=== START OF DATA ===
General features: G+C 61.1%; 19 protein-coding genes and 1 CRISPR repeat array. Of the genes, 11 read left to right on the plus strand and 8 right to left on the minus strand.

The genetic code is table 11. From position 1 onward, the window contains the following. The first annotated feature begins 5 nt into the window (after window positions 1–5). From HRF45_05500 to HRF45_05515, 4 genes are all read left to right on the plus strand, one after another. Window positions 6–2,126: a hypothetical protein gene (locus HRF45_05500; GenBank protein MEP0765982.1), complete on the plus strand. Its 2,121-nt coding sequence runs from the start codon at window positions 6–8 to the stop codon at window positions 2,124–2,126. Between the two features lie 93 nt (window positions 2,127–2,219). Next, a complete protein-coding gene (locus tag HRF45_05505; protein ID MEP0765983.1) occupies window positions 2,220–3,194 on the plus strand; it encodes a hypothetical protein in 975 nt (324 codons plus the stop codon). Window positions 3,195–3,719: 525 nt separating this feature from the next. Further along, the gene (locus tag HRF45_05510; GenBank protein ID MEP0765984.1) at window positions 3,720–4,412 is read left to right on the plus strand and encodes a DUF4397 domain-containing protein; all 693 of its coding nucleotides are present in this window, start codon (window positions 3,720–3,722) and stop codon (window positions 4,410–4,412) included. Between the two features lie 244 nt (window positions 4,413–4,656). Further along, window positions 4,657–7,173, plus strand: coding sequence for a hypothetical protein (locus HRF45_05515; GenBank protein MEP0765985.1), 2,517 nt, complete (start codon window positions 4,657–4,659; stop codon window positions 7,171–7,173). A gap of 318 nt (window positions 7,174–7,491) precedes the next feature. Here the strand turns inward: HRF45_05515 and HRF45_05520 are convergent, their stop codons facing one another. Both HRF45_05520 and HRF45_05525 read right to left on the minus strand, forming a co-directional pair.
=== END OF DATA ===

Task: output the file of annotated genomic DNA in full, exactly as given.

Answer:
General features: G+C 61.1%; 19 protein-coding genes and 1 CRISPR repeat array. Of the genes, 11 read left to right on the plus strand and 8 right to left on the minus strand.

The genetic code is table 11. From position 1 onward, the window contains the following. The first annotated feature begins 5 nt into the window (after window positions 1–5). From HRF45_05500 to HRF45_05515, 4 genes are all read left to right on the plus strand, one after another. Window positions 6–2,126: a hypothetical protein gene (locus HRF45_05500; GenBank protein MEP0765982.1), complete on the plus strand. Its 2,121-nt coding sequence runs from the start codon at window positions 6–8 to the stop codon at window positions 2,124–2,126. Between the two features lie 93 nt (window positions 2,127–2,219). Next, a complete protein-coding gene (locus tag HRF45_05505; protein ID MEP0765983.1) occupies window positions 2,220–3,194 on the plus strand; it encodes a hypothetical protein in 975 nt (324 codons plus the stop codon). Window positions 3,195–3,719: 525 nt separating this feature from the next. Further along, the gene (locus tag HRF45_05510; GenBank protein ID MEP0765984.1) at window positions 3,720–4,412 is read left to right on the plus strand and encodes a DUF4397 domain-containing protein; all 693 of its coding nucleotides are present in this window, start codon (window positions 3,720–3,722) and stop codon (window positions 4,410–4,412) included. Between the two features lie 244 nt (window positions 4,413–4,656). Further along, window positions 4,657–7,173, plus strand: coding sequence for a hypothetical protein (locus HRF45_05515; GenBank protein MEP0765985.1), 2,517 nt, complete (start codon window positions 4,657–4,659; stop codon window positions 7,171–7,173). A gap of 318 nt (window positions 7,174–7,491) precedes the next feature. Here the strand turns inward: HRF45_05515 and HRF45_05520 are convergent, their stop codons facing one another. Both HRF45_05520 and HRF45_05525 read right to left on the minus strand, forming a co-directional pair.